Paul and Fred and I were having a conversation over lunch the other day about bloggers and reporters and First Amendment rights, and lo and behold, I stumble across this article: Bloggers Blur the Definition of Reporters’ Privilege, from The New York Sun (via Boing Boing).

Of course, for all I know, Paul was thinking of this story during that conversation.

This story mentions the Claus von Bulow case, where Andrea Reynolds

asserted reporter’s privilege on the grounds that she was preparing to write about his case for a German magazine and for the New York Post. She also said she was preparing a book. The courts turned aside her claim, primarily because Ms. Reynolds did not produce any evidence that she had ever published a word about the case.

So do I understand this correctly: you’re considered a journalist only if you’ve previously published as a journalist? I know nothing about the von Bulow case, but did Reynolds have any kind of contract with this German magazine or the New York Post? Or a book contract? I sure hope not, because if she had a contract and was still denied by the courts, then it means that it was irrelevant that she was under a legal contract to function as a journalist. And the courts would have thereby created a circular definition of “journalist”: you are one only if you’ve been one in the past.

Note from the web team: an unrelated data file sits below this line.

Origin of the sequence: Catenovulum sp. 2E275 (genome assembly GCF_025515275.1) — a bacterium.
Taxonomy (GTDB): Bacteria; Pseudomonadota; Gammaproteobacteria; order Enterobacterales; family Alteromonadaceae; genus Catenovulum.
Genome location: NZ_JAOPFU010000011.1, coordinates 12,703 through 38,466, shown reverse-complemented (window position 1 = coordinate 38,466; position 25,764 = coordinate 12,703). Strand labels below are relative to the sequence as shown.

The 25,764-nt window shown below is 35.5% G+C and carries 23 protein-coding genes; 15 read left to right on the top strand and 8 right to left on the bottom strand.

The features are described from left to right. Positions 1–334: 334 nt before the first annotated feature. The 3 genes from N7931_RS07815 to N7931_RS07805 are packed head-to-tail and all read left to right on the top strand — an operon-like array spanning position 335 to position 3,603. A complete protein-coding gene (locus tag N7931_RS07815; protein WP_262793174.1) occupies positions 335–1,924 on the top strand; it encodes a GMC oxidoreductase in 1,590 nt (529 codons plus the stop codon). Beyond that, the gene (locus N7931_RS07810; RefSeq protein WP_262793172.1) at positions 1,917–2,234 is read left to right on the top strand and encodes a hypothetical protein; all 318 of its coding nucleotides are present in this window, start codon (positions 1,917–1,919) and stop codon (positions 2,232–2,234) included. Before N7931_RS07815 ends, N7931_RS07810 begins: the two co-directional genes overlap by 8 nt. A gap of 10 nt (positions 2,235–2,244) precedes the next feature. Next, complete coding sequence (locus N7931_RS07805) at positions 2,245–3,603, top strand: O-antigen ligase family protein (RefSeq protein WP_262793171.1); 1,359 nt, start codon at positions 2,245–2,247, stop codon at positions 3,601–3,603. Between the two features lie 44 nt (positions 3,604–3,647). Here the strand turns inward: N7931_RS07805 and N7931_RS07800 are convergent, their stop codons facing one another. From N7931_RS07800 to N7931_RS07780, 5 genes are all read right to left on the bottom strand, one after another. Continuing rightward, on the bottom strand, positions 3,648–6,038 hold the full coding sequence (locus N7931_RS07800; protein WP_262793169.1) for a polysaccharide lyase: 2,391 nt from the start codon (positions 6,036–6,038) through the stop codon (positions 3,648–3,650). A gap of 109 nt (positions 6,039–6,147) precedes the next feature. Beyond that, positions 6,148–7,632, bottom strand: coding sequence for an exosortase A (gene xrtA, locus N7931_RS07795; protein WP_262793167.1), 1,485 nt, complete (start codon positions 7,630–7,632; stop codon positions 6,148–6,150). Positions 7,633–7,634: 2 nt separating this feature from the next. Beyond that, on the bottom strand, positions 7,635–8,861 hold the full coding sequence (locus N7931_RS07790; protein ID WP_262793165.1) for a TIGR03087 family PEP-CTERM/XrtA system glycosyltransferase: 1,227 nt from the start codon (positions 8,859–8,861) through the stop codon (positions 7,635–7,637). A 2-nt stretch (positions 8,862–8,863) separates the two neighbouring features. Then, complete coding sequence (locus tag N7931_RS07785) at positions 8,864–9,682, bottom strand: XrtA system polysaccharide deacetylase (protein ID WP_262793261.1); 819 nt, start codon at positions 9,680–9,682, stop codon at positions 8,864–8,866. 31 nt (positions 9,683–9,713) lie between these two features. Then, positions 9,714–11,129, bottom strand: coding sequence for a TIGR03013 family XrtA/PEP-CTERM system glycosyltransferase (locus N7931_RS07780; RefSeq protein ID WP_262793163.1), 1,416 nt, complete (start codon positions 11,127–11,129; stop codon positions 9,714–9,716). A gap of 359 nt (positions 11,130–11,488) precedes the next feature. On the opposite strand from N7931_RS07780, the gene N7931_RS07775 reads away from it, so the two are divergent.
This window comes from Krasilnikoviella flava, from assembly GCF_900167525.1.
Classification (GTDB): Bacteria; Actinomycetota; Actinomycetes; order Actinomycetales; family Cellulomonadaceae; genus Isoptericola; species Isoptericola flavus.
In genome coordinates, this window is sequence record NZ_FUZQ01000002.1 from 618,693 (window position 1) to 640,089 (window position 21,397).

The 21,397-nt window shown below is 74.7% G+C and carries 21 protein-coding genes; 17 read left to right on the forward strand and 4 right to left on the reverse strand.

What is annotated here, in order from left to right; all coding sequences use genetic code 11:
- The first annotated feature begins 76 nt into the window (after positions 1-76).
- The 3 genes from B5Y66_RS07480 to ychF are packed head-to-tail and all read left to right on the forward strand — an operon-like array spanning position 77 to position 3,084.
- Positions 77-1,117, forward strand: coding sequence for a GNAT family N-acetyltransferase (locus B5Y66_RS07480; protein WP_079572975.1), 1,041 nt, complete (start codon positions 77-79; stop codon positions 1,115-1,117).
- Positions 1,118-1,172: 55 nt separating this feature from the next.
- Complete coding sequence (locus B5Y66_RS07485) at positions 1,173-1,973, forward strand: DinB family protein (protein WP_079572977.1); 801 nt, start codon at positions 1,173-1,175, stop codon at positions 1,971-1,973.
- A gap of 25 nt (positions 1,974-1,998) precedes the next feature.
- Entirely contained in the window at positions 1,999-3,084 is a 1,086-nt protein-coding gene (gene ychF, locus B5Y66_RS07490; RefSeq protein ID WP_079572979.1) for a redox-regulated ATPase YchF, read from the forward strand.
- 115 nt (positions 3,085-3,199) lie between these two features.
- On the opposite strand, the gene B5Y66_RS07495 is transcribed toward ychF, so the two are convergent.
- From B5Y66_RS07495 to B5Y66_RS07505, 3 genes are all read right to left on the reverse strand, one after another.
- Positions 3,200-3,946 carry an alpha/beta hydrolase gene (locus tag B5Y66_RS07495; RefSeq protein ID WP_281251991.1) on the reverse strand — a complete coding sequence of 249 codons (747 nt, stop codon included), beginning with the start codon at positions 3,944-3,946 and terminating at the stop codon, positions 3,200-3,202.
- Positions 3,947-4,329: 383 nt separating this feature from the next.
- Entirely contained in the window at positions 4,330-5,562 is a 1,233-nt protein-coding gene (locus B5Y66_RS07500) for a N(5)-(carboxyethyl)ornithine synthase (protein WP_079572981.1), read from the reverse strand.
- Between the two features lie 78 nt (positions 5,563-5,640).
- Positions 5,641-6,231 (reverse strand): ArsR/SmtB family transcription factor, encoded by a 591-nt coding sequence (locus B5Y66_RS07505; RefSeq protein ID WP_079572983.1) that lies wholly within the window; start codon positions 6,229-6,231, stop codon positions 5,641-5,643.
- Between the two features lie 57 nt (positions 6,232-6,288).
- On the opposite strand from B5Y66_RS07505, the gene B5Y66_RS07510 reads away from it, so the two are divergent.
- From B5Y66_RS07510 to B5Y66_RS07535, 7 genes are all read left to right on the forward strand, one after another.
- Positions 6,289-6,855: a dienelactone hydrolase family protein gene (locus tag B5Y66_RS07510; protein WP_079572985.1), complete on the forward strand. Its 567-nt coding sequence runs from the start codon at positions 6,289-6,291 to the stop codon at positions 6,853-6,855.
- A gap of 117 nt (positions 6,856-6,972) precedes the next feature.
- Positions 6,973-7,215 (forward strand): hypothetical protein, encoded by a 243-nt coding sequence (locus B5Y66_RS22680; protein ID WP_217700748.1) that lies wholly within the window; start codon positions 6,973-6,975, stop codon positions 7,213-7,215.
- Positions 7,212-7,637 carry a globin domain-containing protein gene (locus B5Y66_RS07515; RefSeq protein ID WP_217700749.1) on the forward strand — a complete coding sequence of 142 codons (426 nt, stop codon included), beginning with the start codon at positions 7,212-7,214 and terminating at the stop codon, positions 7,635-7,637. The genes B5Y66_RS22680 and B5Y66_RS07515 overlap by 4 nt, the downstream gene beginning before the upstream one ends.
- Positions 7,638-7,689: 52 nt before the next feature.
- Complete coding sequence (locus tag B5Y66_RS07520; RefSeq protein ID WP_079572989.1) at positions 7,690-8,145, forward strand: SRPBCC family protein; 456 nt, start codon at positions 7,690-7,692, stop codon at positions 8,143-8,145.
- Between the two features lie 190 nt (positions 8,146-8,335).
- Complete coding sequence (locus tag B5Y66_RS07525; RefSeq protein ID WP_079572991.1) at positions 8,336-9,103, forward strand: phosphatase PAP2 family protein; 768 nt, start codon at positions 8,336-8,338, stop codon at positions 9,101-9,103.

Anyway, it seems to me that the issue here is one of the nature of the filter, or more accurately the existence of a filter: if you’re published by a traditional media outlet you’re a journalist, and if you self-publish you’re not. Surely there were self-publishing reporters (who had actually published things) before blogs existed, so I wonder how issues of their sources’ confidentiality handled were in the courts. Maybe if I’d read We the Media I would know all of this already and I wouldn’t be having this conversation with myself.